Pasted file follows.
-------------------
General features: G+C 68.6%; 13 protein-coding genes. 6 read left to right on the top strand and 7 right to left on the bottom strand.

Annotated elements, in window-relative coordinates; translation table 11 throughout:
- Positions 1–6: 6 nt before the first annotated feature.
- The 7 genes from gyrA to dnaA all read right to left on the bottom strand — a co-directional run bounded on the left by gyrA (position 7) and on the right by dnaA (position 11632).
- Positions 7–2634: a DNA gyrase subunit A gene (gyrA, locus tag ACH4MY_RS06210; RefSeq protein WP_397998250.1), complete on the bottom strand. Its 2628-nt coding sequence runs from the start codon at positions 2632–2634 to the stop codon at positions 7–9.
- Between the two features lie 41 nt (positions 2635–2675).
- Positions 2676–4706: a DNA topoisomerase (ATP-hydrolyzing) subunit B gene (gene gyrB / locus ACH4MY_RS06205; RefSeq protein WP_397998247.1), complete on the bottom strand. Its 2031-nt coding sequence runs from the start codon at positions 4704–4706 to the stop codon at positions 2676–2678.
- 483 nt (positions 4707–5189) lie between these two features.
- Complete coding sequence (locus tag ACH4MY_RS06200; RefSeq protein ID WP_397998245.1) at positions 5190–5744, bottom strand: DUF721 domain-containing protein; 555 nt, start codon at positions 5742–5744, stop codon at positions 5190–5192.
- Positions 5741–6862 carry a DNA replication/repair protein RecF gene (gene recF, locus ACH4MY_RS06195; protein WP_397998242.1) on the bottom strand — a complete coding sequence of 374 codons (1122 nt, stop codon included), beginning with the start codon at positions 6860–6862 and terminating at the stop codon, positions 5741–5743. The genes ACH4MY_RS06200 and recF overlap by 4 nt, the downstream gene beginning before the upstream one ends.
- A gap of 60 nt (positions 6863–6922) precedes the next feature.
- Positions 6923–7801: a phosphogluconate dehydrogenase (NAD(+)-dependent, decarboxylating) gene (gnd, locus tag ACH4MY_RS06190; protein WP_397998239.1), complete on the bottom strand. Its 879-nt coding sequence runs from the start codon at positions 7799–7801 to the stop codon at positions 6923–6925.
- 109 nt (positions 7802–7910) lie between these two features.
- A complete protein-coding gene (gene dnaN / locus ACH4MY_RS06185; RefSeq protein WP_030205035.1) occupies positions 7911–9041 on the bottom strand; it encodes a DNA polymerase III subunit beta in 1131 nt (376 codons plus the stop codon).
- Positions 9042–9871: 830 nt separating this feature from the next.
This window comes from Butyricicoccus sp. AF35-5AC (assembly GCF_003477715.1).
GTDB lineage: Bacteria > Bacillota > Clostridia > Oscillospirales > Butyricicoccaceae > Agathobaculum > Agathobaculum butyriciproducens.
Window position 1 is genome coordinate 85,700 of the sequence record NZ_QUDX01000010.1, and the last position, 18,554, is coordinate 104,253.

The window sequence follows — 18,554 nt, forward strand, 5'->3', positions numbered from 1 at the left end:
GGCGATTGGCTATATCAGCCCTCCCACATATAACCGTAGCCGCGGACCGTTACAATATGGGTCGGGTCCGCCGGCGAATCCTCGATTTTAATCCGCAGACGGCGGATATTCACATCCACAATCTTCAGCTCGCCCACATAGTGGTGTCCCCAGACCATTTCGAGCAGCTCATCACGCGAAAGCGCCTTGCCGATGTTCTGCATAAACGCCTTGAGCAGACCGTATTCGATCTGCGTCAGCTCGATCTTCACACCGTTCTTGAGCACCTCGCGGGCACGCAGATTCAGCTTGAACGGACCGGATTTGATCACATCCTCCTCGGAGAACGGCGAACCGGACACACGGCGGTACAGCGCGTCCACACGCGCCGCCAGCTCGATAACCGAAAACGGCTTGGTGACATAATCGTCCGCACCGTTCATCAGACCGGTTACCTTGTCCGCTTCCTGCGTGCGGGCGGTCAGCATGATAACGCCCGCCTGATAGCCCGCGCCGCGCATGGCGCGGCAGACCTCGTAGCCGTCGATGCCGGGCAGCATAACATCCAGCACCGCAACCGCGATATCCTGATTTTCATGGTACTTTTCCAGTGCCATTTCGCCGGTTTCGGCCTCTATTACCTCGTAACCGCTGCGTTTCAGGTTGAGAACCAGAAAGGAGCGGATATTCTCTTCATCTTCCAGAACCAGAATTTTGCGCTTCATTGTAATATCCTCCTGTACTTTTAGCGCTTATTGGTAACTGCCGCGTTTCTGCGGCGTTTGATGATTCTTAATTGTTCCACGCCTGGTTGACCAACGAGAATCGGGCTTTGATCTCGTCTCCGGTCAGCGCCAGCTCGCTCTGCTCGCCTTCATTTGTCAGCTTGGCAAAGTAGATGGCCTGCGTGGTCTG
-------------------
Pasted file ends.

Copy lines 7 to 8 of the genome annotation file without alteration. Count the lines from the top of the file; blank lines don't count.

- Positions 2676–4706: a DNA topoisomerase (ATP-hydrolyzing) subunit B gene (gene gyrB / locus ACH4MY_RS06205; RefSeq protein WP_397998247.1), complete on the bottom strand. Its 2031-nt coding sequence runs from the start codon at positions 4704–4706 to the stop codon at positions 2676–2678.
- 483 nt (positions 4707–5189) lie between these two features.